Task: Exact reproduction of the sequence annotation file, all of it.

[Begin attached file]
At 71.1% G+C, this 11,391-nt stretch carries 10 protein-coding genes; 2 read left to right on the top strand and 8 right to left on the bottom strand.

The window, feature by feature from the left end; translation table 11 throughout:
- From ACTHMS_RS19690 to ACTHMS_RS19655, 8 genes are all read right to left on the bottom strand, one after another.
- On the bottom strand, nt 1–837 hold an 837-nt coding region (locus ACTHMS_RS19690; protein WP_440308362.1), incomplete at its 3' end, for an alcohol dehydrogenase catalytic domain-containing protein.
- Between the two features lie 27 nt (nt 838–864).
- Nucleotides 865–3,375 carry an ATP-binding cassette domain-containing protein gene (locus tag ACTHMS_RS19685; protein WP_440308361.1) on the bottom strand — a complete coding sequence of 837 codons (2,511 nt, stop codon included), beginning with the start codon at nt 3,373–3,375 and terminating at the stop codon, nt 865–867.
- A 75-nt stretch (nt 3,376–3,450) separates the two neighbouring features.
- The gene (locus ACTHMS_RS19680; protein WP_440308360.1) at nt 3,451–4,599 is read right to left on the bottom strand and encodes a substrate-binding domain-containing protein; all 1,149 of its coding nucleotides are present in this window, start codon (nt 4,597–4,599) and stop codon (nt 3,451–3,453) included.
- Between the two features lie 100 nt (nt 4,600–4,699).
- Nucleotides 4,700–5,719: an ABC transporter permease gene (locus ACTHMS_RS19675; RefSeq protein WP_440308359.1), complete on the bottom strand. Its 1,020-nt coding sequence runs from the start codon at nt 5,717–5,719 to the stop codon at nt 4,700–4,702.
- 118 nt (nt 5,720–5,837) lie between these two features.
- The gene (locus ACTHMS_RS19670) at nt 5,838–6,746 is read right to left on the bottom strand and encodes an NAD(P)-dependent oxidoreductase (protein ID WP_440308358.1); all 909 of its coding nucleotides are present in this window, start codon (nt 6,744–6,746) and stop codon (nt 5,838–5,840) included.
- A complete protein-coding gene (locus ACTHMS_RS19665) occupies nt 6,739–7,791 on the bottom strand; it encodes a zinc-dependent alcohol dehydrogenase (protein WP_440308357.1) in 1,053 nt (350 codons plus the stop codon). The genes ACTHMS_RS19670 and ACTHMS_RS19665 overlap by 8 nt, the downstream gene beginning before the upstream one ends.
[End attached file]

At 71.1% G+C, this 11,391-nt stretch carries 10 protein-coding genes; 2 read left to right on the top strand and 8 right to left on the bottom strand.

The window, feature by feature from the left end; translation table 11 throughout:
- From ACTHMS_RS19690 to ACTHMS_RS19655, 8 genes are all read right to left on the bottom strand, one after another.
- On the bottom strand, nt 1–837 hold an 837-nt coding region (locus ACTHMS_RS19690; protein WP_440308362.1), incomplete at its 3' end, for an alcohol dehydrogenase catalytic domain-containing protein.
- Between the two features lie 27 nt (nt 838–864).
- Nucleotides 865–3,375 carry an ATP-binding cassette domain-containing protein gene (locus tag ACTHMS_RS19685; protein WP_440308361.1) on the bottom strand — a complete coding sequence of 837 codons (2,511 nt, stop codon included), beginning with the start codon at nt 3,373–3,375 and terminating at the stop codon, nt 865–867.
- A 75-nt stretch (nt 3,376–3,450) separates the two neighbouring features.
- The gene (locus ACTHMS_RS19680; protein WP_440308360.1) at nt 3,451–4,599 is read right to left on the bottom strand and encodes a substrate-binding domain-containing protein; all 1,149 of its coding nucleotides are present in this window, start codon (nt 4,597–4,599) and stop codon (nt 3,451–3,453) included.
- Between the two features lie 100 nt (nt 4,600–4,699).
- Nucleotides 4,700–5,719: an ABC transporter permease gene (locus ACTHMS_RS19675; RefSeq protein WP_440308359.1), complete on the bottom strand. Its 1,020-nt coding sequence runs from the start codon at nt 5,717–5,719 to the stop codon at nt 4,700–4,702.
- 118 nt (nt 5,720–5,837) lie between these two features.
- The gene (locus ACTHMS_RS19670) at nt 5,838–6,746 is read right to left on the bottom strand and encodes an NAD(P)-dependent oxidoreductase (protein ID WP_440308358.1); all 909 of its coding nucleotides are present in this window, start codon (nt 6,744–6,746) and stop codon (nt 5,838–5,840) included.
- A complete protein-coding gene (locus ACTHMS_RS19665) occupies nt 6,739–7,791 on the bottom strand; it encodes a zinc-dependent alcohol dehydrogenase (protein WP_440308357.1) in 1,053 nt (350 codons plus the stop codon). The genes ACTHMS_RS19670 and ACTHMS_RS19665 overlap by 8 nt, the downstream gene beginning before the upstream one ends.